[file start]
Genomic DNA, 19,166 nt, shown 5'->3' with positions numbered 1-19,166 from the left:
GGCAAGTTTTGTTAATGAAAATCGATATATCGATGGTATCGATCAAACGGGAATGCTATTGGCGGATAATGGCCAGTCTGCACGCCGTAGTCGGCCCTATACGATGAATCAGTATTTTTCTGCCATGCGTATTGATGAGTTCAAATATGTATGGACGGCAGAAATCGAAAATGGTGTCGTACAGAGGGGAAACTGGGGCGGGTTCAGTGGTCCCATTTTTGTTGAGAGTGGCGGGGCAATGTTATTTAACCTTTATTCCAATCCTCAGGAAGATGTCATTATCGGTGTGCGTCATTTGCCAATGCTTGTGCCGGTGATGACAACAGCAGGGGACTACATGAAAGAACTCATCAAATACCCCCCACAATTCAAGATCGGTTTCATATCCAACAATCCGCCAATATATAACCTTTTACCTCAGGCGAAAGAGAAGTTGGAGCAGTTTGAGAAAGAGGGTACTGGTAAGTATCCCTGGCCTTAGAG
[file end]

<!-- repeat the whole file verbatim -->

Genomic DNA, 19,166 nt, shown 5'->3' with positions numbered 1-19,166 from the left:
GGCAAGTTTTGTTAATGAAAATCGATATATCGATGGTATCGATCAAACGGGAATGCTATTGGCGGATAATGGCCAGTCTGCACGCCGTAGTCGGCCCTATACGATGAATCAGTATTTTTCTGCCATGCGTATTGATGAGTTCAAATATGTATGGACGGCAGAAATCGAAAATGGTGTCGTACAGAGGGGAAACTGGGGCGGGTTCAGTGGTCCCATTTTTGTTGAGAGTGGCGGGGCAATGTTATTTAACCTTTATTCCAATCCTCAGGAAGATGTCATTATCGGTGTGCGTCATTTGCCAATGCTTGTGCCGGTGATGACAACAGCAGGGGACTACATGAAAGAACTCATCAAATACCCCCCACAATTCAAGATCGGTTTCATATCCAACAATCCGCCAATATATAACCTTTTACCTCAGGCGAAAGAGAAGTTGGAGCAGTTTGAGAAAGAGGGTACTGGTAAGTATCCCTGGCCTTAGAG